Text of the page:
Where Pinborough and the novel throw your willingness to go along with this back into your face is in Part 3 of the novel when the revelations and twists start coming fast and furious. Turns out Rob sees David and falls into insta-love with him (huge points off for insta-love, one of my least favorite tropes). Rob decides Adele doesn’t deserve David, so he uses the astral projecting to switch bodies with her, kill her in his old body and proceed to take over Adele’s life. He even goes as far as having Adele terminate a pregnancy because he doesn’t want any part of Adele tainting his life with David.

How much or how little David realizes what’s going on is a bit murky — and at times, it feels like how much or how little he knows depends entirely on how much Pinborough wants to pull the wool over your eyes.

But he must realize that something is up because he’s sleeping in the guest room and with Louise. He’s also making plans to divorce Adele. So, Rob decides it’s time to be done with Adele. By teaching Louise how to open herself to the body switching, he opens a door (she literally sees a door in her dreams) so he can sneak in, take over her body and then kill Adele’s. The novel ends with Rob in Louise’s body, married to David (doesn’t take him long to move on) and plotting to eliminate Louise’s son while on a cruise because the son suspects something is up and — wait for it — tragedy will bring Louise/Rob and David closer together.

At this point, the eye rolling I was doing reached levels where I was concerned they’d roll back so far I could see inside my own head.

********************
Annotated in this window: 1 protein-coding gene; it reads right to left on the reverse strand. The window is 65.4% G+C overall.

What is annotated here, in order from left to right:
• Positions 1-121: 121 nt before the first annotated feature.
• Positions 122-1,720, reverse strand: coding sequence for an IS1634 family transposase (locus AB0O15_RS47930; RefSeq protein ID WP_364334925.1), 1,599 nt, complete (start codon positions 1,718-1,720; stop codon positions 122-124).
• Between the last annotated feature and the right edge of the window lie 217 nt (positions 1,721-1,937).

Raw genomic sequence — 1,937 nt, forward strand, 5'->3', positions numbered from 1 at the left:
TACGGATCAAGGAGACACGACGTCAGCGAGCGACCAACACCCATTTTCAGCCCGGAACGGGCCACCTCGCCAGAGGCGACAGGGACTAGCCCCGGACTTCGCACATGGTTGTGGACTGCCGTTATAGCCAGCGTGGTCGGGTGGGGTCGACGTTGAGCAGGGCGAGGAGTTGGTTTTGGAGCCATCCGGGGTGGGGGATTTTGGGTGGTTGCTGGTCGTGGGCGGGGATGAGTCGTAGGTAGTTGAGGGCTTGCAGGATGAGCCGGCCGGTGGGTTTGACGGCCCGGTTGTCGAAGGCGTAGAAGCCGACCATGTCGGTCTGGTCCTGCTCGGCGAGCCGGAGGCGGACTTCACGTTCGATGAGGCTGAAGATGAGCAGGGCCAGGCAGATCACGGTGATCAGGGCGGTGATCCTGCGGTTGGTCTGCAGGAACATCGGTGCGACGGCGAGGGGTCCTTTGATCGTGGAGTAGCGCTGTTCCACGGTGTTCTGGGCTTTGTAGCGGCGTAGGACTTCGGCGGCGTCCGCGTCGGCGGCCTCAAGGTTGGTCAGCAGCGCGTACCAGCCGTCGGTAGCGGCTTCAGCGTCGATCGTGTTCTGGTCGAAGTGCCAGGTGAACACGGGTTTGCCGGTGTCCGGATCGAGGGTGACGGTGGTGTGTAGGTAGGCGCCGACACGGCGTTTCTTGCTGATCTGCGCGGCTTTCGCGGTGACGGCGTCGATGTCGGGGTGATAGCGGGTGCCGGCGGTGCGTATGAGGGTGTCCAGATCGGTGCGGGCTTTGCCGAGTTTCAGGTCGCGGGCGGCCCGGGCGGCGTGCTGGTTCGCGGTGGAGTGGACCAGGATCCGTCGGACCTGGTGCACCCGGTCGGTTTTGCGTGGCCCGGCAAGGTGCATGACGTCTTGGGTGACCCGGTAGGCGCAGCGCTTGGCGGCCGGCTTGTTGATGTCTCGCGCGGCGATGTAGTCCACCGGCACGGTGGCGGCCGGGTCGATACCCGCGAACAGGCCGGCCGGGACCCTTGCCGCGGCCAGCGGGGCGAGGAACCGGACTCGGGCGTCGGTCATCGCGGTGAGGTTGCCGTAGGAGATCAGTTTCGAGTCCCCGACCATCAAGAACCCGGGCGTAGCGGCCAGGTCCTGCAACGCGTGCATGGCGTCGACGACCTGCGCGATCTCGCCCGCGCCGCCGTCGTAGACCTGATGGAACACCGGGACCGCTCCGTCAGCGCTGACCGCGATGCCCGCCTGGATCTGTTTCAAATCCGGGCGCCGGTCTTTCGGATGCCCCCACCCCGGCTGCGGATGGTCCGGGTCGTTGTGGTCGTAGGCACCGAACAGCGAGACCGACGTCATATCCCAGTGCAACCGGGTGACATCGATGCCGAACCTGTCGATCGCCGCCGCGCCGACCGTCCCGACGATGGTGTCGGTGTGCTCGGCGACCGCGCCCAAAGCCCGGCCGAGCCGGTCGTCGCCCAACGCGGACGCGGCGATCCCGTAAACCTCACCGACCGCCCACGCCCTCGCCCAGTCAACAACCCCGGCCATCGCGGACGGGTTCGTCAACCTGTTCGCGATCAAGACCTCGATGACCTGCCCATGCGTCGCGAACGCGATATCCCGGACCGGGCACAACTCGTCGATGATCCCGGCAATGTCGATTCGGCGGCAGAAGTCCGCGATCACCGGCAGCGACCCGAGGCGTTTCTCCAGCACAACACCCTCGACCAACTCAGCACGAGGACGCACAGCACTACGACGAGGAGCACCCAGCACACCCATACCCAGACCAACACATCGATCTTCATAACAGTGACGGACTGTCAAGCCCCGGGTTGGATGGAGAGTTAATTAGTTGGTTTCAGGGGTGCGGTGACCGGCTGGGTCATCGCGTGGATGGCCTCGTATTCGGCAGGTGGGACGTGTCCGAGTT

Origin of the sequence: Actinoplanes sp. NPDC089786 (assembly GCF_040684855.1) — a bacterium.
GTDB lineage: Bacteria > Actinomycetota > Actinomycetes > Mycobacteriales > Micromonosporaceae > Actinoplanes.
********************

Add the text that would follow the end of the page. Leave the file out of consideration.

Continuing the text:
Behind Her Eyes is marketed on the twist at the end of the novel and that “you won’t see it coming.” And therein lies my biggest issue with the book. I don’t mind a good twist or two in the novel’s final pages. I don’t mind the rug being pulled out from under me. But what I do mind is when that twist doesn’t feel earned. The whole body-switching things feels like a twist that’s pulled out of left field for the sake of having one huge final twist in the last few pages rather than an earned surprise that makes you go back and examine pivotal points of the novel again. Indeed, thinking too much about the twist and the implications only leads to madness.

We get chapters narrated by Rob/Adele, and while it’s intriguing to think that we have the ultimate unreliable narrator for these sections, there aren’t enough clues dropped that something more is up — well, until Part 3 when the novel seems to be trying to be clumsily setting up its end game (such as it is). Of course, this is a book full of unreliable narrators (Louise’s POV as she becomes seduced by Adele and David makes her increasingly unreliable when it comes to being honest about her actions and motivations), so I guess that’s not exactly the mammoth shock that the novel wants it to be.

All of it left a bad taste in my mouth — to the point that I am thinking I’m unwilling to watch the Netflix series. And since I started this one so I could be a literary snob and read the book first, then watch the show, I feel a bit disappointed.